- Date: 15 March 2023
- Distance: 11.5 – 12.5 miles
- Start: 09:15 GR: SU 488 281
- Leader: Sandy Arpino & Lynne Burge
Petersfield Ramblers Complete their Journey Along St Swithun’s Way
St Swithun’s Way – a 34-mile long-distance footpath from Farnham to Winchester Cathedral – broadly follows the route of the Old Pilgrim’s Way. St Swithun was Bishop of Winchester in the mid-800’s and is believed to have performed miracles both in and beyond his lifetime – raising him to sainthood. So his shrine in Winchester became a site of pilgrimage.
Given the delightful countryside that St Swithun’s Way passes through, Petersfield Ramblers decided to walk the route, spread across three separate days. The first of these was in mid-October – but we then had to wait until February before embarking on ‘part 2’, as the daylight hours in mid-winter are too short for long walks. Finally in mid-March we set off from Bishop Sutton for the final 12 miles. Whilst a variety of ramblers (and dogs) joined different segments of the extended walks, only ten keen walkers completed the whole route – being rewarded with a celebratory badge!
Logistically, this final walk presented some challenges. We met early at Winchester’s spacious, easterly St Catherine’s Park & Ride and immediately took the short bus ride into the town centre. A quick dash to bus stand 5 found a double-decker conveniently waiting for us. Alas, on alighting, we discovered we were too early to use our bus-passes! Never mind, with the half-hour journey back to Bishops Sutton reduced to only £2, we agreed that such a bargain was irresistible! So, thanks to such timely buses, we were on our way – walking – just before 10 o’clock.
The first mile and a half comprised a rather dull road and pavement walk with the rumble of traffic on the nearby A31 ever present – though we were impressed by the huge fields of solar panels under-grazed by sheep along Sun Lane.
Leaving Alresford (which we had skirted) behind, the route assumed a much more picturesque, rural air. A little lane took us beside verdant watercress beds washed by crystal clear chalk-stream waters, so appealing that two of our party sort out an ‘honesty box’ selling watercress; their intention being to make soup. We then crossed a ford – without getting wet feet! – and spotted a beautiful little white egret before following an uphill footpath, emerging at a large roundabout.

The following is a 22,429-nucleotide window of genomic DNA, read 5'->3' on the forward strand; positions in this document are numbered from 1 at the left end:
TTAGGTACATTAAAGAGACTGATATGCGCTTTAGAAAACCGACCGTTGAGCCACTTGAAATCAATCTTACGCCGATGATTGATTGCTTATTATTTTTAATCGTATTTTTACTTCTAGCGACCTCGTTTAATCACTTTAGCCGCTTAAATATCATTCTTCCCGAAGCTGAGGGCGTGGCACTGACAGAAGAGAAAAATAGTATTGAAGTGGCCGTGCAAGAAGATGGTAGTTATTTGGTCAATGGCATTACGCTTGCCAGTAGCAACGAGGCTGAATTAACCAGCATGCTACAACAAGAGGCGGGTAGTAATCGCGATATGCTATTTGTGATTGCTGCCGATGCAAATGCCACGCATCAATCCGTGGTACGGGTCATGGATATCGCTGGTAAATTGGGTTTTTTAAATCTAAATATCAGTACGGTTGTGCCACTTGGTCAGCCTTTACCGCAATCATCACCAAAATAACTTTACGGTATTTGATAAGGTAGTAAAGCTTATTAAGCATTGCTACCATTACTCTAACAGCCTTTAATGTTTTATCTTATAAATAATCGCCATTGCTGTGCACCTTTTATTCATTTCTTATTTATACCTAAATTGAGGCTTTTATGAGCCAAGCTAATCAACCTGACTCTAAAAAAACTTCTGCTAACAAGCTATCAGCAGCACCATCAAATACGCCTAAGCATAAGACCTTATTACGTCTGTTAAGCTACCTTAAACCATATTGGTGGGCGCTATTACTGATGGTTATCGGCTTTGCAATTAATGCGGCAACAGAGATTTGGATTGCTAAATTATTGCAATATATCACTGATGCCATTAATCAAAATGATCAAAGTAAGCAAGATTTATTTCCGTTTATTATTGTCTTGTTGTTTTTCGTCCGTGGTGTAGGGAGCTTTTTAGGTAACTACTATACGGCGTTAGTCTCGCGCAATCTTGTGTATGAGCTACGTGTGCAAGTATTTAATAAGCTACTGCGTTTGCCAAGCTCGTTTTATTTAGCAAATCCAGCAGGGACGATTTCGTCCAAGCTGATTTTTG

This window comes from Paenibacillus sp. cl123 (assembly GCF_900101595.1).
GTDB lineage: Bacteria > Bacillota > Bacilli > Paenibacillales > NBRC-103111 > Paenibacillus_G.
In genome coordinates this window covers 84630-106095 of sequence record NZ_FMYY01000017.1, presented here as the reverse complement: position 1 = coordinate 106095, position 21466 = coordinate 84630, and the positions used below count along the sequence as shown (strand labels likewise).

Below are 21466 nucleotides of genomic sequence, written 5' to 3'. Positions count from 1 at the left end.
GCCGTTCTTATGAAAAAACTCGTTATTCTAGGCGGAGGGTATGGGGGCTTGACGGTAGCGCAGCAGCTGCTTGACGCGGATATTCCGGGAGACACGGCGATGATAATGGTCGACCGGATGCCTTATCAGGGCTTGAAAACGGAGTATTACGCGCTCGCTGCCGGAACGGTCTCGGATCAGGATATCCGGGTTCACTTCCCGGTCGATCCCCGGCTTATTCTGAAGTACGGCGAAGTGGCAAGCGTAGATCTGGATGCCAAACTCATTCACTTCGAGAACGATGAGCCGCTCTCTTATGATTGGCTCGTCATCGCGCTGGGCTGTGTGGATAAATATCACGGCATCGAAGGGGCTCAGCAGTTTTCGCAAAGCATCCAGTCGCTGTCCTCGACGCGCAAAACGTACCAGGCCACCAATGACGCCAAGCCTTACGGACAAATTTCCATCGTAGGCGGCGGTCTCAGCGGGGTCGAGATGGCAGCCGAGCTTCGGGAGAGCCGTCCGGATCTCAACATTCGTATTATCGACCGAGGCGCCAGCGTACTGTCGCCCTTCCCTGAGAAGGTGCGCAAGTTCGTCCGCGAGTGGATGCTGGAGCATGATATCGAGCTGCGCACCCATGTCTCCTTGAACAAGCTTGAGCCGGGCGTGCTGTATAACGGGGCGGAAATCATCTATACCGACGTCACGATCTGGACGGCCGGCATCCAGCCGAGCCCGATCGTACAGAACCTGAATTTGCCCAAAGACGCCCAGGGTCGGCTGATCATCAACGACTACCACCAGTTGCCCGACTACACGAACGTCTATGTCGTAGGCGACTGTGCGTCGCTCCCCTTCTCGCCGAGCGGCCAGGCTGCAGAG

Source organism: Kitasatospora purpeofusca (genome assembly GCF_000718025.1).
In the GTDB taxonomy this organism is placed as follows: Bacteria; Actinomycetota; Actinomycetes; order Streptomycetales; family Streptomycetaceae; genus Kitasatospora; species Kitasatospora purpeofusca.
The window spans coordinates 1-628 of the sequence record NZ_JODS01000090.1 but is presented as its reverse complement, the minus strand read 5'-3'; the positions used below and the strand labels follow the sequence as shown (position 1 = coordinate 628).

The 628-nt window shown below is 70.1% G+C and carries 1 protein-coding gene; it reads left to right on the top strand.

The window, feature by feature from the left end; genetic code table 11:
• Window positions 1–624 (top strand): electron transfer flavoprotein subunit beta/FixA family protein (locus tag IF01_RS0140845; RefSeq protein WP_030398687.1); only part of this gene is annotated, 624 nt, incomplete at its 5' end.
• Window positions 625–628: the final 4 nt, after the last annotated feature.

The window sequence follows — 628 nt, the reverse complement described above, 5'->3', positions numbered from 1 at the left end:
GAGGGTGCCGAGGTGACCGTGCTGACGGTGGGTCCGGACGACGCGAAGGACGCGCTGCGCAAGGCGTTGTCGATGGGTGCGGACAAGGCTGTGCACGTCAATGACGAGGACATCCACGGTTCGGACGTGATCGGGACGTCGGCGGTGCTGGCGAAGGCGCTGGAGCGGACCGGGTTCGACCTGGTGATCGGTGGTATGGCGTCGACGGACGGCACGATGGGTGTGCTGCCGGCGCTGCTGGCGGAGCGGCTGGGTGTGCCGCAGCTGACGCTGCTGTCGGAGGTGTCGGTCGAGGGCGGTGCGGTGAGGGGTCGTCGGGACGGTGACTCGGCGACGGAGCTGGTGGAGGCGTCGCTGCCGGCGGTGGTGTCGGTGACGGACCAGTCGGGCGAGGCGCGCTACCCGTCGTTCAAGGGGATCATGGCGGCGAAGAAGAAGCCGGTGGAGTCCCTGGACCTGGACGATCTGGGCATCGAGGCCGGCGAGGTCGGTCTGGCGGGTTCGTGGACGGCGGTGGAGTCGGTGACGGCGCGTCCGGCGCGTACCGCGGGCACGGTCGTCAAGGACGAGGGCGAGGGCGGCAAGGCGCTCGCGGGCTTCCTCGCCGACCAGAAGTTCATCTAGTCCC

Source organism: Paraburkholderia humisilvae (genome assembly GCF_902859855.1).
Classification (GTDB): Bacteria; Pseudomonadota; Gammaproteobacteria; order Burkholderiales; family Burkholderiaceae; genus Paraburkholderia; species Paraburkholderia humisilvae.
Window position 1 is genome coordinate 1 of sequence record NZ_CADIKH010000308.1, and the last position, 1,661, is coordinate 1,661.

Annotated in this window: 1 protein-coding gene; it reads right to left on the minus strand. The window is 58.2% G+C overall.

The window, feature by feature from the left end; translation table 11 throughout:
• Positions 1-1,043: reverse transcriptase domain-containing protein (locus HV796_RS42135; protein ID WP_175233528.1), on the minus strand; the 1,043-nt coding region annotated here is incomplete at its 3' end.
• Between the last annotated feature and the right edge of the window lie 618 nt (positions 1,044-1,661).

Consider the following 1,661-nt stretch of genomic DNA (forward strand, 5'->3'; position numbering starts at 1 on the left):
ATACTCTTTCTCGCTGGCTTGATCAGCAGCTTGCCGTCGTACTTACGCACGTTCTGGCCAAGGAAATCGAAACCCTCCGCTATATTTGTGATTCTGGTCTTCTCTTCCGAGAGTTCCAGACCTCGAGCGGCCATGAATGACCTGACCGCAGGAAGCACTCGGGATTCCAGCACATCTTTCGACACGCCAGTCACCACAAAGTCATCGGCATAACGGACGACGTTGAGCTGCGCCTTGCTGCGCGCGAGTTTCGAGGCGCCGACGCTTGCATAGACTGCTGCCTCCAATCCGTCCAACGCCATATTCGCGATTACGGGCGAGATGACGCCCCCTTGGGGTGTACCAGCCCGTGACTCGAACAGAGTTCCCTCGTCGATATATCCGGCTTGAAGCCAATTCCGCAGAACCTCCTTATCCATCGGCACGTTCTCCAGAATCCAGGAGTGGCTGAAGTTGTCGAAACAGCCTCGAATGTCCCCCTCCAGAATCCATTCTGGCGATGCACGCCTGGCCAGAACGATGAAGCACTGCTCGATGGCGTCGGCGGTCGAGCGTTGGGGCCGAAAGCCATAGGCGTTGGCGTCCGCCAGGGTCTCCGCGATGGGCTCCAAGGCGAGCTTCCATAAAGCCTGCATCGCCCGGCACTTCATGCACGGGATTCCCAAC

Carefully crossing the rather complicated dual-carriageway junction, we gladly dropped down onto a country lane running alongside the fast-flowing River Itchen.
For more than two miles we enjoyed the quiet lanes running parallel to the river, before reaching the golf course at Avington Park and crossing the Itchen into Itchen Abbas. Intrigued by the unusually shaped church here, we wandered inside to investigate. Aptly prepared for walkers and their muddy boots, the church offered blue plastic shoe covers which we gratefully donned for our visit.
Resuming our walk, a footpath now took us in a westerly direction, along the north bank of the swirling River Itchen. Notable was the abundant mistletoe rooted in the tops of all the mature trees – whilst at ground level we were charmed by the unusual sight of adjacent miniature daffodil and snowdrop flowers.
At Martyr Worthy we fittingly stopped at St Swithun’s curious church for lunch in the churchyard. Not unsurprisingly the church – mentioned in the Domesday Book – presented an image of St Swithun high-up within a stained-glass window on its back wall. Also of interest was the church’s unusual rounded east end, built with flints.
Refreshed, we continued on our way, walking closer to the river now, sharing our path with the Itchen Way across open meadows. The first sign of Winchester – our destination – was harsh: a concrete subway under the M3. Only the colourful graffiti softened the landscape.
Fortunately, we emerged onto a delightful footpath through water meadows which extended south for the next mile and a half – only broken by a sprint across the busy A34. We were well within the sprawling suburbs of the city when we finally left the marshland and headed into a largely empty industrial estate. Even this had a lovely surprise for us: a vast expanse of dainty violets.
Entering the busy shopping streets was jarring but our endpoint was clearly in sight. On reaching Winchester’s stunning cathedral we gathered for a last group photo, gratified that we’d completed our long journey. But we had one last duty before travelling home …
Inside the cathedral – behind the high altar – is a shrine to St Swithun. It was here – like the many pilgrims before us – that we ended our long-distance walk.
Author & Photogapher: Sandy Arpino